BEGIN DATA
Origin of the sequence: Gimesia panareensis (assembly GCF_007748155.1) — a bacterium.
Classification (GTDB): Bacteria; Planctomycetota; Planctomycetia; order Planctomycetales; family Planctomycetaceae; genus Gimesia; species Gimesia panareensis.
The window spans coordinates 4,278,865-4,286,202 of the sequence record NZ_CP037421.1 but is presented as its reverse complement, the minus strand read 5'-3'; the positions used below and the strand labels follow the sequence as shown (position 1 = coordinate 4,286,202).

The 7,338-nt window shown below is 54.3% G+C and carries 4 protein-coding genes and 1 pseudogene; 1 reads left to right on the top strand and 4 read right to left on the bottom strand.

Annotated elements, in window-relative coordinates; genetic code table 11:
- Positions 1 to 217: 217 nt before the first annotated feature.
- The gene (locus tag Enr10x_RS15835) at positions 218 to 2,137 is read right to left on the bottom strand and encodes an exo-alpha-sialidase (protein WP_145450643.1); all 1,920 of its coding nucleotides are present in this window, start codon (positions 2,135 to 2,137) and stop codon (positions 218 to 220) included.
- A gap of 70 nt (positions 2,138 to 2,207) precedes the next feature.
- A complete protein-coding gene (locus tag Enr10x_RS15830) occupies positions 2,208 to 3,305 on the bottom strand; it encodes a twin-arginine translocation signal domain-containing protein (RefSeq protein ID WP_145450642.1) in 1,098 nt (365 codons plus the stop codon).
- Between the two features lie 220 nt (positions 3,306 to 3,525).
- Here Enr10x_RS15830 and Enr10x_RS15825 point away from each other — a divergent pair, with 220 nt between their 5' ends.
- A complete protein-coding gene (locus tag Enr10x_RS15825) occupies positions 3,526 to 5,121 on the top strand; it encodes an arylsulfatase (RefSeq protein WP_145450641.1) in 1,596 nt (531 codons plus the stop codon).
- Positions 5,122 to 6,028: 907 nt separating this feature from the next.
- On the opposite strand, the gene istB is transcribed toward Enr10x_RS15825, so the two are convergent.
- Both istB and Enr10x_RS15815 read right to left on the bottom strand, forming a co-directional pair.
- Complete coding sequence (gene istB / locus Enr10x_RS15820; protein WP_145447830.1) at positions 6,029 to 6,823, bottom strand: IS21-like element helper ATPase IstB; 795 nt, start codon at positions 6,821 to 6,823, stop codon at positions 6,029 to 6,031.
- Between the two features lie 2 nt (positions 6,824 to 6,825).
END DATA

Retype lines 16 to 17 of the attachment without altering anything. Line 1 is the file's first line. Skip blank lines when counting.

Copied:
- Complete coding sequence (gene istB / locus Enr10x_RS15820; protein WP_145447830.1) at positions 6,029 to 6,823, bottom strand: IS21-like element helper ATPase IstB; 795 nt, start codon at positions 6,821 to 6,823, stop codon at positions 6,029 to 6,031.
- Between the two features lie 2 nt (positions 6,824 to 6,825).